By DAN REYNOLDS, senior editor of Risk & Insurance®
A performance swing that saw Zurich-based reinsurer Swiss Re fall from $3.55 billion in net income in 2007 to a $739.34 million loss for full-year 2008 has added the Swiss reinsurer to the list of major insurers to suffer ratings downgrades in the past 12 months.
On Feb. 23, Moody's Investors Service downgraded the company's insurance financial strength and its senior debt ratings from Aa3 to A1.
In a press release dated Feb. 19, Stefan Lippe, Swiss Re's CEO, said the company had achieved strong underwriting results in 2008, but like many large financial services institutions, was being buffeted by strangling investment losses.
"The result is clearly disappointing," Lippe said. "Although our Property & Casualty and Life & Health business segments continue to perform extremely well even in these adverse conditions, the result has been impacted by investment losses."
Lippe could have used stronger language than "impacted". The company suffered investment losses of $632.38 million in 2007, but that turned out to be nothing but foreshadowing of the $8.11 billion in investment losses it was hammered with in 2008.
As a result of its investment losses, Swiss Re's overall revenue suffered a 42 percent decline year-over-year. The company registered $36.68 billion in revenue in 2007 and saw that erode to $21.36 billion in revenue in 2008.
But in its year-end earnings report, Swiss Re also provided evidence that it is doing what many companies are doing in this scary economy. Cost cutting at Swiss Re appears to be moving on apace.
The company reported that it cut overall expenses by 30 percent between 2007 and 2008. That included a 17-percent reduction in the cost of acquisitions and a cut in the category labeled "other expenses" of 12 percent, from $3.48 billion to $2.74 billion.
Elsewhere, a Bermuda-based reinsurer absorbed heavy investment losses but still managed to avoid overall negative net income numbers. Bermuda-based IPC Holdings Inc. reported $168.20 million in investment losses in 2008 but managed net income of $90.44 million for the year. Still, that represented a sharp decline from the $385.41 million in net income the Bermuda reinsurer registered in 2007.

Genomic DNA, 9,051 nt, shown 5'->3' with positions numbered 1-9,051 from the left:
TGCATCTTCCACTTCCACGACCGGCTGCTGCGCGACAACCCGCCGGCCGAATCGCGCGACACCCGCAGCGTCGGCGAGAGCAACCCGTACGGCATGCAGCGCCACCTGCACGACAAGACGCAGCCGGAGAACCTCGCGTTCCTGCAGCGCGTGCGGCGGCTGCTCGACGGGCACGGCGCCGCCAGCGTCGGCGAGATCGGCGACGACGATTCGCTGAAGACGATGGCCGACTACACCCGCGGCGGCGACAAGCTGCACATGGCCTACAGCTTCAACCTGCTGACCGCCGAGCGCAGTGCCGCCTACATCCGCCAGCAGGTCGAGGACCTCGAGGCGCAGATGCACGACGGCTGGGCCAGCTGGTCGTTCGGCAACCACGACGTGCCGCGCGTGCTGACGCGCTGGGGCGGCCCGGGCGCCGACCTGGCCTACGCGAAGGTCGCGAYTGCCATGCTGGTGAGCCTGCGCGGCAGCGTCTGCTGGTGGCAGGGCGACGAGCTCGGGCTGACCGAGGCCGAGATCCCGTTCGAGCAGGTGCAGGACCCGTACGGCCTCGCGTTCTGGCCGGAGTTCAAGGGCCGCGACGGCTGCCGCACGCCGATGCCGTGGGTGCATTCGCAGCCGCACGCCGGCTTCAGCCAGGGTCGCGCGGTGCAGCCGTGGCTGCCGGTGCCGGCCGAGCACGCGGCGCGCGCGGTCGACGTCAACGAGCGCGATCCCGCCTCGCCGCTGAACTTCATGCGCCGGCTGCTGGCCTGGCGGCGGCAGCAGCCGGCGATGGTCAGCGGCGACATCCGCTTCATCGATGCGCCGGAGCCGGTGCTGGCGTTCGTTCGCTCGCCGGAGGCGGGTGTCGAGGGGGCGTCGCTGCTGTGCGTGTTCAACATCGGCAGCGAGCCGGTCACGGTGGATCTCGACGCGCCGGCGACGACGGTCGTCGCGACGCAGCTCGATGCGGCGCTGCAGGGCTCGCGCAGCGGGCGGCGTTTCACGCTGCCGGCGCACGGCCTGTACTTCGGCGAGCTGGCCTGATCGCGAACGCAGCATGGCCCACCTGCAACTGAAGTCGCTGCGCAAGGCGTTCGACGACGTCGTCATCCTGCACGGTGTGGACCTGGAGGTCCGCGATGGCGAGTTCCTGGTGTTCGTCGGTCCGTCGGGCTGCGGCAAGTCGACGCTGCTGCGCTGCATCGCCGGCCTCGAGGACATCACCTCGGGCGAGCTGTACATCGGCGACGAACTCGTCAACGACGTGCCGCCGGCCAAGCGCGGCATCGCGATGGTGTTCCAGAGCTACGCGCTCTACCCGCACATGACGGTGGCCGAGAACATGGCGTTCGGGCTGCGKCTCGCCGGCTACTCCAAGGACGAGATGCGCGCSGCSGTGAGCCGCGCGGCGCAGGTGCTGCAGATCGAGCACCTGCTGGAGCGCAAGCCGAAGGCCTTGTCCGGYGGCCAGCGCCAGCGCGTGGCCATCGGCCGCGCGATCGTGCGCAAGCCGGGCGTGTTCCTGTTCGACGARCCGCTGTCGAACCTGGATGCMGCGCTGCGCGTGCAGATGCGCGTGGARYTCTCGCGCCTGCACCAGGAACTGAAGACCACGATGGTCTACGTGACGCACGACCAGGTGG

But the fourth quarter of 2008 was pretty sunny for IPC. The company reported that $43.70 million, or almost half of its net income for the year came in the fourth quarter.
The company also saw an increase in gross premiums to $40.5 million from $15.2 million. IPC also announced a merger with Max Capital Group Ltd. in early March.
Jim Bryce, IPC's president and CEO, said he was optimistic about 2009. "We have been gratified by renewals and new business opportunities during the January 1 renewal season," Bryce said.
Bermuda-based Montpelier Re wasn't as lucky. The company reported a net loss for 2008 of $145.5 million, which the company said it attributed to $50 million in realized losses and $59 million in unrealized losses. That compares to net income in 2007 of $315.8 million.
The company's fourth quarter loss was $47.7 million, compared to a $90.5 million net profit in the fourth quarter of 2007.
Montpelier Re reported incremental reductions in net written premiums on both a quarterly and annual basis. Montpelier registered $541.2 million in net premiums written in 2008, compared to $549 million in net premiums written in 2007, a decrease of a scant 1.4 percent.
Bermuda-based Flagstone Re also swung to the red. Flagstone registered a $187.30 million net loss in 2008, compared to $167.92 in net income in 2007. The company's fourth quarter results dragged. Flagstone's fourth quarter loss was $75.56 million, compared to $51.36 million in net income in the final quarter of 2007.
April 1, 2009
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